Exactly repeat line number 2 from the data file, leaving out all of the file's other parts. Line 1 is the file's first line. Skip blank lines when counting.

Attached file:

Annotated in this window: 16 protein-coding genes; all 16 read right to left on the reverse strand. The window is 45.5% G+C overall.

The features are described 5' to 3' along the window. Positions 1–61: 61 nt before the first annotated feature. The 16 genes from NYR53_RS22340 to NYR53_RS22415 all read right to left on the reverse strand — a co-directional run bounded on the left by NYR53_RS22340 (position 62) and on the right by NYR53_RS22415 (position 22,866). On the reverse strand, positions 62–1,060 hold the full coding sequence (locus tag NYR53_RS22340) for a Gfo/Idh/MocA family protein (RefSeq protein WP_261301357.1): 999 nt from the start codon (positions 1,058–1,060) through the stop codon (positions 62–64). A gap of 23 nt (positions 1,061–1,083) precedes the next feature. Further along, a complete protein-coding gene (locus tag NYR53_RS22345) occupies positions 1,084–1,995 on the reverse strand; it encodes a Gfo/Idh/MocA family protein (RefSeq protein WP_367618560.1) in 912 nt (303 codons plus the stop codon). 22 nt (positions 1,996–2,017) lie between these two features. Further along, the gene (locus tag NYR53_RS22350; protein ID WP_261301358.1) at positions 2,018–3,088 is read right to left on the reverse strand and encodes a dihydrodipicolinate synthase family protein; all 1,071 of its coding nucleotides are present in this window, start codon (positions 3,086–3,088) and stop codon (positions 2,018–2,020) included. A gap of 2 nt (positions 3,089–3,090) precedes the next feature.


The features are described 5' to 3' along the window. Positions 1–61: 61 nt before the first annotated feature. The 16 genes from NYR53_RS22340 to NYR53_RS22415 all read right to left on the reverse strand — a co-directional run bounded on the left by NYR53_RS22340 (position 62) and on the right by NYR53_RS22415 (position 22,866). On the reverse strand, positions 62–1,060 hold the full coding sequence (locus tag NYR53_RS22340) for a Gfo/Idh/MocA family protein (RefSeq protein WP_261301357.1): 999 nt from the start codon (positions 1,058–1,060) through the stop codon (positions 62–64). A gap of 23 nt (positions 1,061–1,083) precedes the next feature. Further along, a complete protein-coding gene (locus tag NYR53_RS22345) occupies positions 1,084–1,995 on the reverse strand; it encodes a Gfo/Idh/MocA family protein (RefSeq protein WP_367618560.1) in 912 nt (303 codons plus the stop codon). 22 nt (positions 1,996–2,017) lie between these two features. Further along, the gene (locus tag NYR53_RS22350; protein ID WP_261301358.1) at positions 2,018–3,088 is read right to left on the reverse strand and encodes a dihydrodipicolinate synthase family protein; all 1,071 of its coding nucleotides are present in this window, start codon (positions 3,086–3,088) and stop codon (positions 2,018–2,020) included. A gap of 2 nt (positions 3,089–3,090) precedes the next feature.